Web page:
Dr. Suhendan Ekmekcioglu
The University of Texas MD Anderson Cancer Center
Department of Melanoma Medical Oncology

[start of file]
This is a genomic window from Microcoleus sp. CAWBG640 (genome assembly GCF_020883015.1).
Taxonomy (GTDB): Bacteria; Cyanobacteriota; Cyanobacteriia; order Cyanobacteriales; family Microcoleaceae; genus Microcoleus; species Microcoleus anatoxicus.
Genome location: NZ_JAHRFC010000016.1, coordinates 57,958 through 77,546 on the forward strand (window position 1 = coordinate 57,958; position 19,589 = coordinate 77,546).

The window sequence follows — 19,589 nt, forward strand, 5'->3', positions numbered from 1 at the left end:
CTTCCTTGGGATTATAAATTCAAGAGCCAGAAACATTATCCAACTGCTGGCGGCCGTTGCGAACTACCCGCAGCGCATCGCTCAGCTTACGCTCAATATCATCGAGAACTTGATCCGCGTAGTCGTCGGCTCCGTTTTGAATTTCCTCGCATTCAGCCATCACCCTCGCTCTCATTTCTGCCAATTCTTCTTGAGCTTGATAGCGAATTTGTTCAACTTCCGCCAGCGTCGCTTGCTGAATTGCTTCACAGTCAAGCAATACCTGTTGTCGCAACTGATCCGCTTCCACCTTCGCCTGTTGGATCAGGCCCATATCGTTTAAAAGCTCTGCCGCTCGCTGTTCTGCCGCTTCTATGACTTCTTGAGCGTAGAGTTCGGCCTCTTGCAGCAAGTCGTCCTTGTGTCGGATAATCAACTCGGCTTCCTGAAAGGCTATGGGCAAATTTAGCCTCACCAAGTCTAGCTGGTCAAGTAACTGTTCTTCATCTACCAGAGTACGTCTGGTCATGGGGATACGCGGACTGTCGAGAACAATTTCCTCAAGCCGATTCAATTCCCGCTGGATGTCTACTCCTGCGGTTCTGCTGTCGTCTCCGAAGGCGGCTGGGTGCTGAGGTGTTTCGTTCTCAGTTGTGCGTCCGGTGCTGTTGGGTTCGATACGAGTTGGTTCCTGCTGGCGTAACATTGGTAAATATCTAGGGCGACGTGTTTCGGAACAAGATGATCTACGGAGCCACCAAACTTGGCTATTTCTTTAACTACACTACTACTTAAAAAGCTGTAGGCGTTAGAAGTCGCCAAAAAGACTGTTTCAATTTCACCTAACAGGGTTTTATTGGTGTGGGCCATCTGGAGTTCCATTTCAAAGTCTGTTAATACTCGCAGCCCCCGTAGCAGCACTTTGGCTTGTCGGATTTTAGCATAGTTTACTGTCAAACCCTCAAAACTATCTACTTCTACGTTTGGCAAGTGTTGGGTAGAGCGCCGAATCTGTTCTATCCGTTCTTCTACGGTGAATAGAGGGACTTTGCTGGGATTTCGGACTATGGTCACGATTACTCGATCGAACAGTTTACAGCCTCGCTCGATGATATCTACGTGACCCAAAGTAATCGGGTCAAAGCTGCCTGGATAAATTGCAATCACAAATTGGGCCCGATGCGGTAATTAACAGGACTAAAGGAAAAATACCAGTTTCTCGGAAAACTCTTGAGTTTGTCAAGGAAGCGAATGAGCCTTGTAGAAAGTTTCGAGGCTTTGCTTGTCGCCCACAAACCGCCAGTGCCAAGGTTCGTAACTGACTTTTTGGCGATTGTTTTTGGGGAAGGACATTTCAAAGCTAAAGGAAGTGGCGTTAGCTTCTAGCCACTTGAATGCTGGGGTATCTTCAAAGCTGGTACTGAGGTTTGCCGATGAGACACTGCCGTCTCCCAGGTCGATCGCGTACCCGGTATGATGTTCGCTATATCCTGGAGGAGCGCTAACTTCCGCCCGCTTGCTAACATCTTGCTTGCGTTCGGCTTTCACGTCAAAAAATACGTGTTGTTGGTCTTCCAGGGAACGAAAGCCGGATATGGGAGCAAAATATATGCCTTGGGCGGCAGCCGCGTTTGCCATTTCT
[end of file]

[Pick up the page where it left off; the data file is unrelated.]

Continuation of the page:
The major focus of Dr. Suhendan Ekmekcioglu's research is to recognize the inflammatory pathways in melanoma progression. Her early studies revealed that inducible Nitric Oxide Synthase (iNOS) and related pathways are major contributors in melanoma growth by modulating tumor inflammation. These studies further identified tumor-derived inflammation by specific cytokine/chemokine characteristics in tumor microenvironment which drives the process of melanoma progression. As a result of these early discoveries, her research expand the area in collaborating factors, which are the basis of her current scientific interest. Immune modulation strategy for the treatment of melanoma brings a strong hope, specifically, in combinational approaches. Thus, the research projects are designed to overcome melanoma cells’ contribution to tumor growth in an inflammatory microenvironment by inhibiting inflammation; and also boosting the immune activators in one cellular cascade, which will give a unique advantage in a clinical setting. The scientific rationale is based on the understanding that all tumor progression is characterized by a complex network of interactions among different cell types that cooperatively exploit a metabolic reprograming and mutually influence their functionality. Arginine metabolism is dependent on the activity within the families of, nitric oxide synthase (NOS) and arginase (ARG) enzymes. Collectively, ARG and NOS enzymes are crucial components of immune suppression pathways, and the metabolic products of these enzymes are important moderators of T-cell function in cancer. Overall, the primary focus in her current research is to determine NO-produce effects on human melanoma cells and microenvironmental T- lymphocytes (TIL) to test the role of NOS driven arginine metabolism on the growth and immune function of the T cells, which will develop a novel area of research.